For example, here is how the Routers property is defined:

The first time this property is accessed, a new List will be allocated and stored in the backing field.

Back in Invoke; RouteAsync is called on the RouteCollection.

The first thing the RouteAsync implementation does on the RouteCollection is to create a RouteDataSnapshot. As the comment indicates, allocating a RouteData object is not something that should happen for every route being processed. To avoid that, the snapshot of the RouteData object is created once and this allows it to be reset for each iteration. This is another example of where the ASP.NET Core team have coded with performance in mind.

The snapshot is achieved by calling PushState on the RouteData class.

The first thing it does is create a List<IRouter>. To be as performant as possible it only allocates a list if the private field containing the RouteData routers has at least one IRouter in it. If so, a new list is created, with the correct size to avoid internal Array.CopyTo calls occurring to resize the Lists underlying array. Essentially this method now has a copied instance of the RouteData’s internal IRouter list.

Next a RouteDataSnapshot object is created. RouteDataSnapshot is defined as a struct. Its constructor signature looks like this:

The RouteCollection calls PushState with null values for all of the parameters. In cases where the PushState method be called with a non-null IRoute parameter then it gets added to the Routers list. Values and DataTokens are processed in the same way. If any are included on the PushState parameters, the appropriate items in the Values and DataTokens properties on RouteData are updated.

Finally, the snapshot is returned to RouteAsync inside the RouteCollection.

Next a for loop is started which will loop up to the Count property value. Count simply exposes the Count of the Routes (List<IRouter>) on the RouteCollection.

Inside the loop it first gets a route using the value of the loop. This calls to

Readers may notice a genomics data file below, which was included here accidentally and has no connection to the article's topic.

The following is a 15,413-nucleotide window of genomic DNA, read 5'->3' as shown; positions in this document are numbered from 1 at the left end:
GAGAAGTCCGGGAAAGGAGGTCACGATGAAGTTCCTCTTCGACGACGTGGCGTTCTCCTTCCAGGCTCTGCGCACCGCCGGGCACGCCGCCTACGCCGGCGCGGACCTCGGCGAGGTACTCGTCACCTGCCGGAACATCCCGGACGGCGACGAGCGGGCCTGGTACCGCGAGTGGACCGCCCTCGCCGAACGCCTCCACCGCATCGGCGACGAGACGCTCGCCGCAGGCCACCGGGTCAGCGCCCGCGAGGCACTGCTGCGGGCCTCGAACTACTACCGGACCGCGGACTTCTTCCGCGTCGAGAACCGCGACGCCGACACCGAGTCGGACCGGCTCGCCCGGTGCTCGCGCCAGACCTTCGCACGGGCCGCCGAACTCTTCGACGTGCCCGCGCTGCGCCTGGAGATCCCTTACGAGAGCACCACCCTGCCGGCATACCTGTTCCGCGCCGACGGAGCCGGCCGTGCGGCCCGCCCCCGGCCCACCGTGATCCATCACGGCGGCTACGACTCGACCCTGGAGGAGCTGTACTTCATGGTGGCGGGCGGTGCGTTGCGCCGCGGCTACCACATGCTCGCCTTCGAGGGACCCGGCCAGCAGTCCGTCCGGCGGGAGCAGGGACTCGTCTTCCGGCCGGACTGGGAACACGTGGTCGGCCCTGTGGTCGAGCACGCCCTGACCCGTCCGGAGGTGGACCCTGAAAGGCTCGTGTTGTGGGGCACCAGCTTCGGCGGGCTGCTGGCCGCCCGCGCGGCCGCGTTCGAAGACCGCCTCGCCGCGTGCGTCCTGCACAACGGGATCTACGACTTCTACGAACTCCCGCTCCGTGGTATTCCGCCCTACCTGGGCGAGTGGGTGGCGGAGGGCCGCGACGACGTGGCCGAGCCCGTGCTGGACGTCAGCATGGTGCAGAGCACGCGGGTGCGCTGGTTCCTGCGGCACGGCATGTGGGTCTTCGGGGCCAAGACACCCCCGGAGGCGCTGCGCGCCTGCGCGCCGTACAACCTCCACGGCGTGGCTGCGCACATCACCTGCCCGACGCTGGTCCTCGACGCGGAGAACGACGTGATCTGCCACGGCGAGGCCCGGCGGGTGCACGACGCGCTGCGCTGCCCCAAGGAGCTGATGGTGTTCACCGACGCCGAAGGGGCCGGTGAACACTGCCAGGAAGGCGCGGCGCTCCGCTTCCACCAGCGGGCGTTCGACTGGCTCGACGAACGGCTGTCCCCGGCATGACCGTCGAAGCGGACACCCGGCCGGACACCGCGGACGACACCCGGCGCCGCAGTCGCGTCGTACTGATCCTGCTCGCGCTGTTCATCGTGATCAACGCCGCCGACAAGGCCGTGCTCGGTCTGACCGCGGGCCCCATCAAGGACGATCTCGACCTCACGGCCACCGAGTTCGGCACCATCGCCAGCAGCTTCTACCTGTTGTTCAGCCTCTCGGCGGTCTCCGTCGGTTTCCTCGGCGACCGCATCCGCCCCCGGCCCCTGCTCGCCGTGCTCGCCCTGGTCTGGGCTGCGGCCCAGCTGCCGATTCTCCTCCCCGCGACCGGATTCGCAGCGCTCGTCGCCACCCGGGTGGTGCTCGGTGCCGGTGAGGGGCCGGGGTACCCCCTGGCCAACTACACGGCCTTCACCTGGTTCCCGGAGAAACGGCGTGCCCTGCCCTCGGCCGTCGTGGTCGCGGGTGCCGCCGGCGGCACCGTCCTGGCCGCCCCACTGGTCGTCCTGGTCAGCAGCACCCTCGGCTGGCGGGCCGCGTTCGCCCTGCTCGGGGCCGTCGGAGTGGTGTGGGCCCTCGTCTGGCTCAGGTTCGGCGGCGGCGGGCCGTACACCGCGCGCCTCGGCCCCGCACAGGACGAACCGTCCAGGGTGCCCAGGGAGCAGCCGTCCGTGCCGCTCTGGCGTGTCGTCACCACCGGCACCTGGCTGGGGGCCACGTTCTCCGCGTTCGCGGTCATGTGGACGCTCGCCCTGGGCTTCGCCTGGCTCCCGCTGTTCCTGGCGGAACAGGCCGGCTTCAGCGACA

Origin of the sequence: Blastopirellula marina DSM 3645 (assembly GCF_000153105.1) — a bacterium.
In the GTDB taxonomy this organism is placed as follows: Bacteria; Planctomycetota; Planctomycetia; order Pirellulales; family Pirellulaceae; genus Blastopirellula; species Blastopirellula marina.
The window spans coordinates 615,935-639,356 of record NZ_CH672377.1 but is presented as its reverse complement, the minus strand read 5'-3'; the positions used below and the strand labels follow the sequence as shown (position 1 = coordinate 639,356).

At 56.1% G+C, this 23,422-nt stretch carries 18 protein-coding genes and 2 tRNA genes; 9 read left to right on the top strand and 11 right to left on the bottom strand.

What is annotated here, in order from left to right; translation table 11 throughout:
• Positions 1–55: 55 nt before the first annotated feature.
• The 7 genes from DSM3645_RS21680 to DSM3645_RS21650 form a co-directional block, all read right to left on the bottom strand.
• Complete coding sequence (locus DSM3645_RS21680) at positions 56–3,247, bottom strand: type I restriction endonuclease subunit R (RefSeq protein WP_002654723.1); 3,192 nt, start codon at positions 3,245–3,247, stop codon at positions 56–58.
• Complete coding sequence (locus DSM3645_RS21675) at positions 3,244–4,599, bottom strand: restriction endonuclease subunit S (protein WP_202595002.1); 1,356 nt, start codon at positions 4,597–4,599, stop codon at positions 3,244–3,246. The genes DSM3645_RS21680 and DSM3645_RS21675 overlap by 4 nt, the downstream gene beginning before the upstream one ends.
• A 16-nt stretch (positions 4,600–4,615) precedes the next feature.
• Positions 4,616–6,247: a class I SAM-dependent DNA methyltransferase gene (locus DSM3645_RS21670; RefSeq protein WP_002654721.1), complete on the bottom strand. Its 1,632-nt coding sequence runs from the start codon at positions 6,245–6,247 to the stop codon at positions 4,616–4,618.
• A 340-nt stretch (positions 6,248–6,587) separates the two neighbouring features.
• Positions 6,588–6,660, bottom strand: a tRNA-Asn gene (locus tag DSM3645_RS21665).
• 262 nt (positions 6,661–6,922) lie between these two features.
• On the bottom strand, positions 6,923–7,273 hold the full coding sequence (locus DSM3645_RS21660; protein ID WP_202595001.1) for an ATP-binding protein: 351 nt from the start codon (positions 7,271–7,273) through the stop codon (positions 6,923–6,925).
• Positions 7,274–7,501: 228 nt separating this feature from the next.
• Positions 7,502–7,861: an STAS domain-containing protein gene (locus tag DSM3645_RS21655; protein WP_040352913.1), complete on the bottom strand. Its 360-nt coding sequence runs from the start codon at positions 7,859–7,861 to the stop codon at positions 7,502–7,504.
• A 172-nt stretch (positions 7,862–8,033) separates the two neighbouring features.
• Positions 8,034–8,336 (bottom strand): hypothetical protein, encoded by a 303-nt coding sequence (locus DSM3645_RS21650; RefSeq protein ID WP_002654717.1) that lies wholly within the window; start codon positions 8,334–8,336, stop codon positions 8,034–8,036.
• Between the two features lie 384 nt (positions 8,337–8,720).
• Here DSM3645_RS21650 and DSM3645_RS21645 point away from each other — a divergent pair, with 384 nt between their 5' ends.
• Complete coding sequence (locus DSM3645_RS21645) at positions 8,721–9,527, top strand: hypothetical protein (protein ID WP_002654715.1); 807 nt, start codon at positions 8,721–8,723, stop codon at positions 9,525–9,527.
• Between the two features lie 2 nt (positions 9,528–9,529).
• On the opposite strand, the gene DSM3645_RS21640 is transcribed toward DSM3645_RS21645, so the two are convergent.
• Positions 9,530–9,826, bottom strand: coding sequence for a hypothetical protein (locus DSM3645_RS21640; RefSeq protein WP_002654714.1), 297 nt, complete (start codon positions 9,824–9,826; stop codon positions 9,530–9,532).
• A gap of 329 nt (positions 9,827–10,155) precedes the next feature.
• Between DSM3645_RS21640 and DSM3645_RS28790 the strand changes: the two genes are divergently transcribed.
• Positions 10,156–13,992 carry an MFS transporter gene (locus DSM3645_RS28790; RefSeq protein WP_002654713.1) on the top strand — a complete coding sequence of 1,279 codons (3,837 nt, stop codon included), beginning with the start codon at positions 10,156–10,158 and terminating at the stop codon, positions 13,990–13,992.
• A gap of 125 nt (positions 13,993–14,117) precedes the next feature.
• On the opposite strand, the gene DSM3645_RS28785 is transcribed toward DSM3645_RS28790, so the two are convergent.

So this simply returns an IRouter from the List for the required index. In the MvcSandbox example, the first IRouter in the list at index 0 is the AttributeRoute.

Inside a Try/Finally block, the RouteAsync method is called on the IRouter (the AttributeRoute). Ultimately what’s happening here is we’re hoping to find a suitable Handler (a RequestDelegate) that matches the route data.

We’ll look into more detail about what happens inside the AttributeRoute.RouteAsync method in a future post as there’s a lot happening there and at the moment we’ve not defined any AttributeRoutes within the MvcSandbox. In our case, because there are no AttributeRoutes defined, the Handler value remains null.

Inside the finally block, when the Handler is null, the Restore method is called on the RouteDataSnapshot. This method will restore the RouteData object back to its state when the snapshot was created. Because the RouteAsync method may have modified RouteData during processing, this ensures that we are back to an initial state for the object.

Within the MvcSandbox example, the second IRouter in the list is the named “default” route which is an instance of Route. This class does not override the RouteAsync method on the base, so in this case, the code inside the RouteBase abstract class is called.

First it calls a private method, EnsureMatcher which looks like this:

This method will instantiate a new TemplateMatcher, passing in two parameters. Again, this appears to be an allocation optimisation to ensure that this object is only created at the point it is needed, after the properties which are passed to its constructor are available.

In case you’re wondering where those properties are set; that happens inside the constructor of the RouteBase class. This constructor was called when the default Route was first created as a result of calling MapRoute inside the UseMvc extension, called by the Configure method of the MvcSandbox Startup class.

Inside the RouteBase.RouteAsync method, the next call is to EnsureLoggers which looks like this:

This method gets the ILoggerFactory instance from the RequestServices and uses it to setup two ILoggers. The first is for the RouteBase class itself and the second will be used by the RouteConstraintMatcher.

Next it stores a local variable holding the path of the request being made, retrieved from the HttpContext.